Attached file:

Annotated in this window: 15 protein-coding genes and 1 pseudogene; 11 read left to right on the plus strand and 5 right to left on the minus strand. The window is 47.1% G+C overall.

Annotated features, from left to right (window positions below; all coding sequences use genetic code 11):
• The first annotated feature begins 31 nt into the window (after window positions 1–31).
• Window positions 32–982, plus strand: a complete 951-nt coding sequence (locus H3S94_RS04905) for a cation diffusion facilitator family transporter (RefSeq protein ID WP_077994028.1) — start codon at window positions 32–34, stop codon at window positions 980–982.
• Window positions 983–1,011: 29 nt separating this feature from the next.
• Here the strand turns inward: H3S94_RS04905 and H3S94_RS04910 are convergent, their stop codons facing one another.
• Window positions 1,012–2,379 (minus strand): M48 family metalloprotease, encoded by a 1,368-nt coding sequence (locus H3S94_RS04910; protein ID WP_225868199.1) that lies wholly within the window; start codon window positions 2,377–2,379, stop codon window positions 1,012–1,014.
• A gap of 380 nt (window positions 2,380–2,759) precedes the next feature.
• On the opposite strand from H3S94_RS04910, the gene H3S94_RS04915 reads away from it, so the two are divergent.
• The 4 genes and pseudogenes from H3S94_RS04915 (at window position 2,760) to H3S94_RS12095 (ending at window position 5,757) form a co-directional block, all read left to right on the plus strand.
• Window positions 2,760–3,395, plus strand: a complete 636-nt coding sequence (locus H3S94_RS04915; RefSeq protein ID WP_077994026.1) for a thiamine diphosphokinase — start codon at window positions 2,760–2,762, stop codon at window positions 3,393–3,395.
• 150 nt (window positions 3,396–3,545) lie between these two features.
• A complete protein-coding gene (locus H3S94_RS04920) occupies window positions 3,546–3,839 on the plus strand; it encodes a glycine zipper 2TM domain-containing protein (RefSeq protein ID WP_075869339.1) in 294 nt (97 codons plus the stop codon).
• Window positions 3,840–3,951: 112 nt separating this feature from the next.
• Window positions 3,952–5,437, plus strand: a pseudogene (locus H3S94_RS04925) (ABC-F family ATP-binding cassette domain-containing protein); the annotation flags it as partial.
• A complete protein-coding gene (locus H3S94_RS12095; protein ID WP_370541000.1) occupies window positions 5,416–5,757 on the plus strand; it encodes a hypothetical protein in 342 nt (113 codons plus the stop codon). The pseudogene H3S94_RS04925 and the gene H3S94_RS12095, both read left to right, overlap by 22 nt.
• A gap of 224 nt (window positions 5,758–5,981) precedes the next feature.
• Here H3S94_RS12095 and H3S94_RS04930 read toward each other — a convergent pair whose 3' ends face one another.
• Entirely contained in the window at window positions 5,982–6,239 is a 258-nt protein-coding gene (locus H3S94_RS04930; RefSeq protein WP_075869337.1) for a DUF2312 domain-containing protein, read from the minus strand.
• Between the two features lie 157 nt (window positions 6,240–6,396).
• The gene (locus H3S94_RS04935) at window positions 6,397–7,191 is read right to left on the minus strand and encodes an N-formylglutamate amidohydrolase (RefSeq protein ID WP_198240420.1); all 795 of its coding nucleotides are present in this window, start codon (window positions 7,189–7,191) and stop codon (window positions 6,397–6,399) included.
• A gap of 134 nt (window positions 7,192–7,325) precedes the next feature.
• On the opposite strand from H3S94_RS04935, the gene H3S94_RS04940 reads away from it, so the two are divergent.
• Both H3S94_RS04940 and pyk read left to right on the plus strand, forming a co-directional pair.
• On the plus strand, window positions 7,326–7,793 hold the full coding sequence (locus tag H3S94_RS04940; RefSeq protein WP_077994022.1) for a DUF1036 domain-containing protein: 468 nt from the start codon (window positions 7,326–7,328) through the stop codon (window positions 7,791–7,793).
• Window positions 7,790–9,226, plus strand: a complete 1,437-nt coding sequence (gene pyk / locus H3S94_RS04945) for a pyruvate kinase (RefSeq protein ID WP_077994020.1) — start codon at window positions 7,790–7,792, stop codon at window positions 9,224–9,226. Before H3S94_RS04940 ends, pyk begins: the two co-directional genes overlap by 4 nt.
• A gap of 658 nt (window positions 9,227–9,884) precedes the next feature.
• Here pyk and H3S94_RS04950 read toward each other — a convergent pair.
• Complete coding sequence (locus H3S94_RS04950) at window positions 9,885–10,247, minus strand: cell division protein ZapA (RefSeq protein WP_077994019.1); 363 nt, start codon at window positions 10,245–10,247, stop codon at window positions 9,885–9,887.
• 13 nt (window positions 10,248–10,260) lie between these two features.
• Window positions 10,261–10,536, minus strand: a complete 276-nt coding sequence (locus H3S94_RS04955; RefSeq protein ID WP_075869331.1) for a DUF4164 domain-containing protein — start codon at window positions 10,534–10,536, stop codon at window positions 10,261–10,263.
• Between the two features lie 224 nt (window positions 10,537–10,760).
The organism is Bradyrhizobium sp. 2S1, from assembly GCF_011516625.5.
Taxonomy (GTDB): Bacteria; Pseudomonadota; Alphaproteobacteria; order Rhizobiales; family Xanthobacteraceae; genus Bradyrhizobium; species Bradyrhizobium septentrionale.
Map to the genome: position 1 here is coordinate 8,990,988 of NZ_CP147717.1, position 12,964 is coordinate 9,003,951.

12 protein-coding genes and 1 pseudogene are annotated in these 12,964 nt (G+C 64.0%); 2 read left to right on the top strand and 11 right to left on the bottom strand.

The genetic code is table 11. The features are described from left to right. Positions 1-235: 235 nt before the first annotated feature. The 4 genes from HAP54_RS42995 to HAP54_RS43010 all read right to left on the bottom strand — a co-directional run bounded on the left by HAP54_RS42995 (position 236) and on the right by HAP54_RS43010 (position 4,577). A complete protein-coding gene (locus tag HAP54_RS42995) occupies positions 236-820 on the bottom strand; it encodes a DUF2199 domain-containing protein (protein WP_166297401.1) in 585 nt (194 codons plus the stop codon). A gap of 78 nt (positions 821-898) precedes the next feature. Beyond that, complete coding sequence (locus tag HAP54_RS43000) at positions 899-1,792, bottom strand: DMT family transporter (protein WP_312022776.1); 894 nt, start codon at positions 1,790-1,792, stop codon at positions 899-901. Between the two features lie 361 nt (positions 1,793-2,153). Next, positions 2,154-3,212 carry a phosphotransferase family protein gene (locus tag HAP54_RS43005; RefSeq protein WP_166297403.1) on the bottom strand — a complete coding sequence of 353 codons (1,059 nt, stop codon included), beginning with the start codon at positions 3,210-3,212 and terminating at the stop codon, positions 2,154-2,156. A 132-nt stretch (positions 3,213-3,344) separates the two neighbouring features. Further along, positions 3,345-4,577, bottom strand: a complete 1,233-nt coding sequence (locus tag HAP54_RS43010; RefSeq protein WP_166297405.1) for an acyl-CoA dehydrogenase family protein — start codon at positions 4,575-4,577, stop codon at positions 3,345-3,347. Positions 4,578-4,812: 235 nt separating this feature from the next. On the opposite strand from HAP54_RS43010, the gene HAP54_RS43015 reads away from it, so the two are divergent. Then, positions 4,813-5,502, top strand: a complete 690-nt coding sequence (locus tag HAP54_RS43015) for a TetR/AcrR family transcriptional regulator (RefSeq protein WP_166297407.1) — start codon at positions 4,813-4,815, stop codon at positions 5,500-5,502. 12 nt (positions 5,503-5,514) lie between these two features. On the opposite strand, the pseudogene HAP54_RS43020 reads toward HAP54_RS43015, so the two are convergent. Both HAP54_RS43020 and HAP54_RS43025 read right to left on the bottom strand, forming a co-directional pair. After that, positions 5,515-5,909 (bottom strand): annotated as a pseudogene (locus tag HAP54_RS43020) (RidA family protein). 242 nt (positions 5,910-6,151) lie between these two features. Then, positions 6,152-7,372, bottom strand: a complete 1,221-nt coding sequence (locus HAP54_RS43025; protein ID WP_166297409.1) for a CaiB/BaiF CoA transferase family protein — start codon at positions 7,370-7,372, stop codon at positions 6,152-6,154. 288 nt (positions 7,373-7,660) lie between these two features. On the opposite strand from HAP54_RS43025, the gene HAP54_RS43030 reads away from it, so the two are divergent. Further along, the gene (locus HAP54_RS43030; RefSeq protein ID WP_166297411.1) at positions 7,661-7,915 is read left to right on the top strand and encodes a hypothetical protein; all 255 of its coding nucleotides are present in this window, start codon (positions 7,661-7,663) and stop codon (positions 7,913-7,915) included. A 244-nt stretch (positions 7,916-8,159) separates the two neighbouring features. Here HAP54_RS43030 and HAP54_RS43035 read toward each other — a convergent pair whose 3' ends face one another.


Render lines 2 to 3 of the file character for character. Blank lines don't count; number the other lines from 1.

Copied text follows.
Annotated features, from left to right (window positions below; all coding sequences use genetic code 11):
• The first annotated feature begins 31 nt into the window (after window positions 1–31).